In sum, with honesty and humor, Alisa describes how she went from being in a marriage so miserable that she dreamt of planning her husband’s funeral to eventually renewing her wedding vows. She did so by reading a stack of marital improvement books (as an added bonus she provides “CliffsNotes” on portions of some of these books), interviewing happily married friends, and rekindling her sex life with the help of "The Martini", a sexy bikini wax.

To learn more about Alisa, the Project, and her book, you can visit her blog: Project Happily Ever After.  You can also see a video of Alisa and her husband and read a sample chapter from her book here: video and sample chapter

Saturday, December 04, 2010

I feel dirty

One of the disadvantages of city living is the lack of space. Growing up in Orange County, we had a two car garage in which to store old yearbooks, tools, and Christmas decorations. In Paris, we have caves. In addition to the foregoing, we also use them to store winter clothes (something not needed in sunny Southern California), moving boxes (because either you or one of your friends will eventually need those precious pieces of cardboard again) and finally the blow-up mattress for visitors (when your home is turned into a B&B).

Some Parisians don't even have access to their caves. Garage sales not being the norm in France, landlords are sometimes reluctant to part with that wee bit of storage when they rent out their apartments. Fortunately, we do have a cave and most of the time I'm really grateful for the extra space, except when something like this happens:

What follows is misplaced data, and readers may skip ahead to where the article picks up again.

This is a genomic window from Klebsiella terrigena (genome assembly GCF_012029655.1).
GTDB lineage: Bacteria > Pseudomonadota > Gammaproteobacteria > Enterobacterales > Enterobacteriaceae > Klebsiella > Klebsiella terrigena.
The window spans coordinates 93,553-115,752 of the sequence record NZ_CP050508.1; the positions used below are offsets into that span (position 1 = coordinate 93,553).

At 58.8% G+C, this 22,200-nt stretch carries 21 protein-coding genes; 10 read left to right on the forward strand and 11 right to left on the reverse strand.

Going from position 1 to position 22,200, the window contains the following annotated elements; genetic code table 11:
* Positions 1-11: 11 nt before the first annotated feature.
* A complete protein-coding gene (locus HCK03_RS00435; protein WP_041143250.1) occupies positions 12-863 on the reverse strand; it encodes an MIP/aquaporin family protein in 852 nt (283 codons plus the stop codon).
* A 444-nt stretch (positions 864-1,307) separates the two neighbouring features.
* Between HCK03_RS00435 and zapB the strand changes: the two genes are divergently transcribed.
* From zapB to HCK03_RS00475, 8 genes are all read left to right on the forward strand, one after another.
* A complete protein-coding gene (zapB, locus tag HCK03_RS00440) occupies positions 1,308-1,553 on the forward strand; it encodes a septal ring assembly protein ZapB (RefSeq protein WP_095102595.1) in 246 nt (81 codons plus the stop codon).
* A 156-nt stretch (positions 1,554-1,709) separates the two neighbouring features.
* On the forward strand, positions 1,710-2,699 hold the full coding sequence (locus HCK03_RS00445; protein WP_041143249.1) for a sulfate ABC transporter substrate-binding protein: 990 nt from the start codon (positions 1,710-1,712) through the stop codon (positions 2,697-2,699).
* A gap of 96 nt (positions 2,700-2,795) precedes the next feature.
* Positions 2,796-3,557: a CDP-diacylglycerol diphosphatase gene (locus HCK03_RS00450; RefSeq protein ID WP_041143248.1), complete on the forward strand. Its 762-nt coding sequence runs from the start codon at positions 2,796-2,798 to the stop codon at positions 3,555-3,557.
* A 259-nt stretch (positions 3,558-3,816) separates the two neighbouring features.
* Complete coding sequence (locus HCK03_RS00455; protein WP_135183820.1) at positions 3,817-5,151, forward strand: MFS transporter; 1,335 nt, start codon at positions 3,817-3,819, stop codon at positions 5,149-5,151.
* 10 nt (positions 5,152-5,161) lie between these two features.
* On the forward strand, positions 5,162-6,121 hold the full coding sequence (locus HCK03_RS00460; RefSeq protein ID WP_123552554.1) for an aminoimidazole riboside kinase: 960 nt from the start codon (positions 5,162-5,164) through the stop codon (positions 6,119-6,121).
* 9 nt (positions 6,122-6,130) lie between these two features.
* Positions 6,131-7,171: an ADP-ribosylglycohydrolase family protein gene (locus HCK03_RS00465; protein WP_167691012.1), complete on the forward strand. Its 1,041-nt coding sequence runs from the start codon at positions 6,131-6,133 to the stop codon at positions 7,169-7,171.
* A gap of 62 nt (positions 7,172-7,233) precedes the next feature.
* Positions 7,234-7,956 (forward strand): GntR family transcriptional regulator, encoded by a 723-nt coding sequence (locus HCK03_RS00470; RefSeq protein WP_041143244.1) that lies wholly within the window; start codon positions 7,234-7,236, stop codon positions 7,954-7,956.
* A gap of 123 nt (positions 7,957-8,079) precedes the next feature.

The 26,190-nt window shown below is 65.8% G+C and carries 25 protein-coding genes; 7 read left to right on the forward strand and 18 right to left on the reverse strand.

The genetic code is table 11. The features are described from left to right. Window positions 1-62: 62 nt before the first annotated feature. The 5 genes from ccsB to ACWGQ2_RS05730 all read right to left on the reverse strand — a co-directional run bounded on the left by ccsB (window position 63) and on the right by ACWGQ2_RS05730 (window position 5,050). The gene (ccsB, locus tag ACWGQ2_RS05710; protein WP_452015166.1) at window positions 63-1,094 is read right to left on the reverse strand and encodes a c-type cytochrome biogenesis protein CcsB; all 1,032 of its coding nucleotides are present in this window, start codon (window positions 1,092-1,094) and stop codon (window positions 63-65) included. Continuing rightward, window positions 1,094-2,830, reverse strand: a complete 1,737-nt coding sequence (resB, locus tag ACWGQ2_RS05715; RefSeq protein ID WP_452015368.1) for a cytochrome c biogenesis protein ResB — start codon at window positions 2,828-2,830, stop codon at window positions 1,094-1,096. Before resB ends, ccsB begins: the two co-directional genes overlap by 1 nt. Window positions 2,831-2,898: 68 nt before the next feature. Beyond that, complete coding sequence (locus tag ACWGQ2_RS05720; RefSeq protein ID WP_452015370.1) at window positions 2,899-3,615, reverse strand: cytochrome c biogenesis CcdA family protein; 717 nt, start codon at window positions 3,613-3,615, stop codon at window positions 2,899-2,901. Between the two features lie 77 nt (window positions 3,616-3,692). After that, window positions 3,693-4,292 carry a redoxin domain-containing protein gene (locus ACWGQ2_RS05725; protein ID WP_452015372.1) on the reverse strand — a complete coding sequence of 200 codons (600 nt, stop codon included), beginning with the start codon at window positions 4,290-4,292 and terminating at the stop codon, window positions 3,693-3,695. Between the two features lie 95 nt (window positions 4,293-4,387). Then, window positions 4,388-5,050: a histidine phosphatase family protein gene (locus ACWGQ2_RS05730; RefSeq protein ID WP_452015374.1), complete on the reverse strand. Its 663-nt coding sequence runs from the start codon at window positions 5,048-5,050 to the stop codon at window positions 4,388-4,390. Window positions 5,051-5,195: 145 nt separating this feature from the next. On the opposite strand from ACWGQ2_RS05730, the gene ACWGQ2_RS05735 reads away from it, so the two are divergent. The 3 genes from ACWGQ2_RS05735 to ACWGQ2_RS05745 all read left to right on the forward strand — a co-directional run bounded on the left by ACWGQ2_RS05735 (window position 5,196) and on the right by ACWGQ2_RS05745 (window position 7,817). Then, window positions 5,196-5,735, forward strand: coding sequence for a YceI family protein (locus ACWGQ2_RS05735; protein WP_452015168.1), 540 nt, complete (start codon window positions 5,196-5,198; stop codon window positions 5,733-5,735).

I recently went down to get a few bottles of wine for a dinner party and was shocked to find them, as well as a few other negligible items like a computer and armoire, covered in mud - an odd smelling mud. The guardian of our building informed me that the main evacuation pipe (for les toilettes) had been clogged. When it was unplugged, a leak ensued. He concluded that was the source of the mud explosion. In sum, our belongings were coated in a cocktail of my neighbors’ urine and fecal matter. And probably some of ours too, but that was more tolerable. I was fine changing my niece's baby diaper, she's family. But the thought of changing the collective diaper of my 16 unit building made me want my mommy. Or at least my husband!